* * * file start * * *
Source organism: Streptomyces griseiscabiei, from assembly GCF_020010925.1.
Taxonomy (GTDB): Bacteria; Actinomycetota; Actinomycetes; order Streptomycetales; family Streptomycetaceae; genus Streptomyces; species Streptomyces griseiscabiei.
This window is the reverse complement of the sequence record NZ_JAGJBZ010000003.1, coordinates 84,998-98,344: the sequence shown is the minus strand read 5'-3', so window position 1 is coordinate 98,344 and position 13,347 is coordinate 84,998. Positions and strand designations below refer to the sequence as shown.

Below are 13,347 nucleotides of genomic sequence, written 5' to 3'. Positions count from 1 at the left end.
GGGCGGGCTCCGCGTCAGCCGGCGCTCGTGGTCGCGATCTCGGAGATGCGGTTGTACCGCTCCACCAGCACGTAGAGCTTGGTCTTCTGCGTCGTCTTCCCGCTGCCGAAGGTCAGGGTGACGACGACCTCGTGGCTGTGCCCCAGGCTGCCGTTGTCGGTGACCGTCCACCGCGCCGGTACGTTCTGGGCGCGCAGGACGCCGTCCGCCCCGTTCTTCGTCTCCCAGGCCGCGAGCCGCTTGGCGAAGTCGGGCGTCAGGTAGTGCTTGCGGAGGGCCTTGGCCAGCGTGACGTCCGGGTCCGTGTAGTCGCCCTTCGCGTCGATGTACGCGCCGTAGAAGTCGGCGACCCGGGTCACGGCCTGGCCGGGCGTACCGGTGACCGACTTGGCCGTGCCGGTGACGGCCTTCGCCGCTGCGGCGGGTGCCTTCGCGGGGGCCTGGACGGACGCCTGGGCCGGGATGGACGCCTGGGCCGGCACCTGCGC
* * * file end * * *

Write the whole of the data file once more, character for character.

Source organism: Streptomyces griseiscabiei, from assembly GCF_020010925.1.
Taxonomy (GTDB): Bacteria; Actinomycetota; Actinomycetes; order Streptomycetales; family Streptomycetaceae; genus Streptomyces; species Streptomyces griseiscabiei.
This window is the reverse complement of the sequence record NZ_JAGJBZ010000003.1, coordinates 84,998-98,344: the sequence shown is the minus strand read 5'-3', so window position 1 is coordinate 98,344 and position 13,347 is coordinate 84,998. Positions and strand designations below refer to the sequence as shown.

Below are 13,347 nucleotides of genomic sequence, written 5' to 3'. Positions count from 1 at the left end.
GGGCGGGCTCCGCGTCAGCCGGCGCTCGTGGTCGCGATCTCGGAGATGCGGTTGTACCGCTCCACCAGCACGTAGAGCTTGGTCTTCTGCGTCGTCTTCCCGCTGCCGAAGGTCAGGGTGACGACGACCTCGTGGCTGTGCCCCAGGCTGCCGTTGTCGGTGACCGTCCACCGCGCCGGTACGTTCTGGGCGCGCAGGACGCCGTCCGCCCCGTTCTTCGTCTCCCAGGCCGCGAGCCGCTTGGCGAAGTCGGGCGTCAGGTAGTGCTTGCGGAGGGCCTTGGCCAGCGTGACGTCCGGGTCCGTGTAGTCGCCCTTCGCGTCGATGTACGCGCCGTAGAAGTCGGCGACCCGGGTCACGGCCTGGCCGGGCGTACCGGTGACCGACTTGGCCGTGCCGGTGACGGCCTTCGCCGCTGCGGCGGGTGCCTTCGCGGGGGCCTGGACGGACGCCTGGGCCGGGATGGACGCCTGGGCCGGCACCTGCGC